Mu Sochua, Member of Parliament, Cambodia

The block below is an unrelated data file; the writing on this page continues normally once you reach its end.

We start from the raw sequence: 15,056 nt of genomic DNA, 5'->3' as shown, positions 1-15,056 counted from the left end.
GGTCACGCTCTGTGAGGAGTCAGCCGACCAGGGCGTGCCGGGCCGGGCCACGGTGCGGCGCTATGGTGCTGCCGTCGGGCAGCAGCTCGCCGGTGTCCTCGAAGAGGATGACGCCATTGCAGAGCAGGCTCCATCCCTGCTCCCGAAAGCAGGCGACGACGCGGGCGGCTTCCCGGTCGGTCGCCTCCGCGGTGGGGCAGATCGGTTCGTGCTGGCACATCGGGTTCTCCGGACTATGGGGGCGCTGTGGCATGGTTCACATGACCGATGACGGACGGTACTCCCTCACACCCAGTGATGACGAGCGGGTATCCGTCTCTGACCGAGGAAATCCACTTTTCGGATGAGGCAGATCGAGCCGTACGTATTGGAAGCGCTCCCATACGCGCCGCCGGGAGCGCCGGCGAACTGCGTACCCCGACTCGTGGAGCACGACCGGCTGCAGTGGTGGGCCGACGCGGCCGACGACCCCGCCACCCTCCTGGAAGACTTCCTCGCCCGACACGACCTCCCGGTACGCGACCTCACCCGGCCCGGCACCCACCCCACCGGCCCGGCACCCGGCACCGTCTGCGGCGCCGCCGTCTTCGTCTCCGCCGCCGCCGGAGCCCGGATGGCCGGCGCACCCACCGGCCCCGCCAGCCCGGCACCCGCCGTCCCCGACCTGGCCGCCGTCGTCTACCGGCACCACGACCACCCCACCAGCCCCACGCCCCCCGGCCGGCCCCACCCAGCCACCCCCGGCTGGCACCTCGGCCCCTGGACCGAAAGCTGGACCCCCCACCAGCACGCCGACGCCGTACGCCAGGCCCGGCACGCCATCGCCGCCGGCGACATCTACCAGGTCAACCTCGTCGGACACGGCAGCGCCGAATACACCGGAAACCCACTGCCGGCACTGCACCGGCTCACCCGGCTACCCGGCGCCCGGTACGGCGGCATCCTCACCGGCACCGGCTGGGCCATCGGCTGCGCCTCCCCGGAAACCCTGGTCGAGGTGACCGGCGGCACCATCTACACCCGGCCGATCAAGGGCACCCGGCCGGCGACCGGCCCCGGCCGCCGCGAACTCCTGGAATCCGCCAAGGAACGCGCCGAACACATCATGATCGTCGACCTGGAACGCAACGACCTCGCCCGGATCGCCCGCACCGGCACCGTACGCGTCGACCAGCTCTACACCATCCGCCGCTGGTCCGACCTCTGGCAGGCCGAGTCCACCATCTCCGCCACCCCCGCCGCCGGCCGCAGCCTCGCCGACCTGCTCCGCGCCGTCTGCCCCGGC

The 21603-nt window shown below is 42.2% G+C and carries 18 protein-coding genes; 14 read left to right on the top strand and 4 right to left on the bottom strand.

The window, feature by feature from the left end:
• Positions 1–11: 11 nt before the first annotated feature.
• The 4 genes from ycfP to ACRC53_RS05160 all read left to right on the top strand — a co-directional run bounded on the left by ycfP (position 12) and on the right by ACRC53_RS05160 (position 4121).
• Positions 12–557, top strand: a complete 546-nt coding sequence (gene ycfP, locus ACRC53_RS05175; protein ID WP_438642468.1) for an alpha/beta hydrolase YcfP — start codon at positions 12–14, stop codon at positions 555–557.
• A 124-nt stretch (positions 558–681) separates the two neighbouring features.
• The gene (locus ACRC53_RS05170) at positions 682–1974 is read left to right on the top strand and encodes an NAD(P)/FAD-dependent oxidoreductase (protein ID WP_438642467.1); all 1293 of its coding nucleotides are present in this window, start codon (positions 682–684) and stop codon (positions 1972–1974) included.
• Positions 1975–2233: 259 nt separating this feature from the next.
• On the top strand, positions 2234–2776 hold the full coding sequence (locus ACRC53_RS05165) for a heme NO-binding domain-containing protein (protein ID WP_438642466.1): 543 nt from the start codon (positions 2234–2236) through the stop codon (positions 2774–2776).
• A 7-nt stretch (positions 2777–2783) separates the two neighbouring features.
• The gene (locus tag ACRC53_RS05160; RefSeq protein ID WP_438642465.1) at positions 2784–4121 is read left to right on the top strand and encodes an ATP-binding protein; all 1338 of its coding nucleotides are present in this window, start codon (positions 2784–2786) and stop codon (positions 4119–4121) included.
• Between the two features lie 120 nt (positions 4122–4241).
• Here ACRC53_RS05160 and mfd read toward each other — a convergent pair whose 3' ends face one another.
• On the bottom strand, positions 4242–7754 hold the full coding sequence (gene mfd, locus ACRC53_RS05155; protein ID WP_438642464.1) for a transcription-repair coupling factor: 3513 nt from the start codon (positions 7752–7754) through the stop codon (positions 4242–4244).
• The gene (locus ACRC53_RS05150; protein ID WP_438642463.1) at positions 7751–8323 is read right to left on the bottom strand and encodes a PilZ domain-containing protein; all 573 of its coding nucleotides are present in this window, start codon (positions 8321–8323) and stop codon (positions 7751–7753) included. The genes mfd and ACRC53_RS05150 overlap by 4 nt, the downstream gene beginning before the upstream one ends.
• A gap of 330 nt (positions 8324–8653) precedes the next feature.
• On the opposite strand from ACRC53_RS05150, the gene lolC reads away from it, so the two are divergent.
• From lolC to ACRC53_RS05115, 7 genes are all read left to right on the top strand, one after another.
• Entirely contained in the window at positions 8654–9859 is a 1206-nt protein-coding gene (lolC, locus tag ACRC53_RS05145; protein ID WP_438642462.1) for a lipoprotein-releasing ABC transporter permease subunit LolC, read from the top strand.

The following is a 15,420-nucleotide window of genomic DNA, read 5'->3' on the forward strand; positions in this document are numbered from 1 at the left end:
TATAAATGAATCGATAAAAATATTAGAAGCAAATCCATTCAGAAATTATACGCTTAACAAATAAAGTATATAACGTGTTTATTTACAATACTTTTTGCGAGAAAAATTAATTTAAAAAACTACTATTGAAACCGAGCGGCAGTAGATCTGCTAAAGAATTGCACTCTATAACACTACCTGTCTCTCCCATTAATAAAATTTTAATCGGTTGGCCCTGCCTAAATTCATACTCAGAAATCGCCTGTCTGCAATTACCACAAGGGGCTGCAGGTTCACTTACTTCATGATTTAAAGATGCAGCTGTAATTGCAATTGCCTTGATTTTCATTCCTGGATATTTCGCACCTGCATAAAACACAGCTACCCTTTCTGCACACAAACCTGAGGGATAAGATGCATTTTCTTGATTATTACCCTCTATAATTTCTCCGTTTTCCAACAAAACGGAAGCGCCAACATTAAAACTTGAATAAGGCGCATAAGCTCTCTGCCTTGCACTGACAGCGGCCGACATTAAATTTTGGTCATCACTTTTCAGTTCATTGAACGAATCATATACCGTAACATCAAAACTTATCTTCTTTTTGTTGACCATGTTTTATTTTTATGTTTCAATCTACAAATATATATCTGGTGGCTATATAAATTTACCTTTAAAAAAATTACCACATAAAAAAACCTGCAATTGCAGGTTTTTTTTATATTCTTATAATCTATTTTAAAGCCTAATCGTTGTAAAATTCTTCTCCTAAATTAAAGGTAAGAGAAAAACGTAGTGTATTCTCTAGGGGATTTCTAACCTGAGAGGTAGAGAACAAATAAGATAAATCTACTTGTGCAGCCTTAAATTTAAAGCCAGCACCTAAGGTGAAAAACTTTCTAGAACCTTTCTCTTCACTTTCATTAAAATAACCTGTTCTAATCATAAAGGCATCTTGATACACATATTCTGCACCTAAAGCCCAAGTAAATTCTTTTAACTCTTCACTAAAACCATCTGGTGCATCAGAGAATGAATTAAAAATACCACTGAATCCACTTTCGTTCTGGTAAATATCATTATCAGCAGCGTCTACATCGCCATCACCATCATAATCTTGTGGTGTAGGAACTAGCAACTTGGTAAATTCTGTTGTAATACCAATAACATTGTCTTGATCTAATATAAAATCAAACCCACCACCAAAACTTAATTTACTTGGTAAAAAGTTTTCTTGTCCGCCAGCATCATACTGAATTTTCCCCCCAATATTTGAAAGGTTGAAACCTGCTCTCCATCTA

Clearly, Mu Sochua (who I met a few years ago at a feminist development conference) understands the power of the network which she reached out to via a blog post from prison . There is no peace without justice, she wrote. There is no human rights without freedoms of speech and of assembly. There is another factor here as well, one that Ive written about before. The power of the global movement to empower women has grown via the networked world. It has leveled the playing field, and provided a platform for a faster track to equality. It is a network that shares powerful voices freely and respectfully, even amidst political disagreement. Mu Sochuas story is a striking one. After 18 years in exile (she was sent away by here parents as a teenager in the violent 1970s), Mu returned to Cambodia in 1989 and served as adviser on womens affairs to the prime minister, was elected to the national assembly and was minister of womens and a veterans affairs from 1998 to 2004, a position she relinquished to join the Sam Rainsy Party, the leading opposition party in Cambodia. In 2002 she mobilized 12,000 women candidates to run for commune elections, with over 900 women winning and still actively promoting the womens agenda at the grass-roots level.
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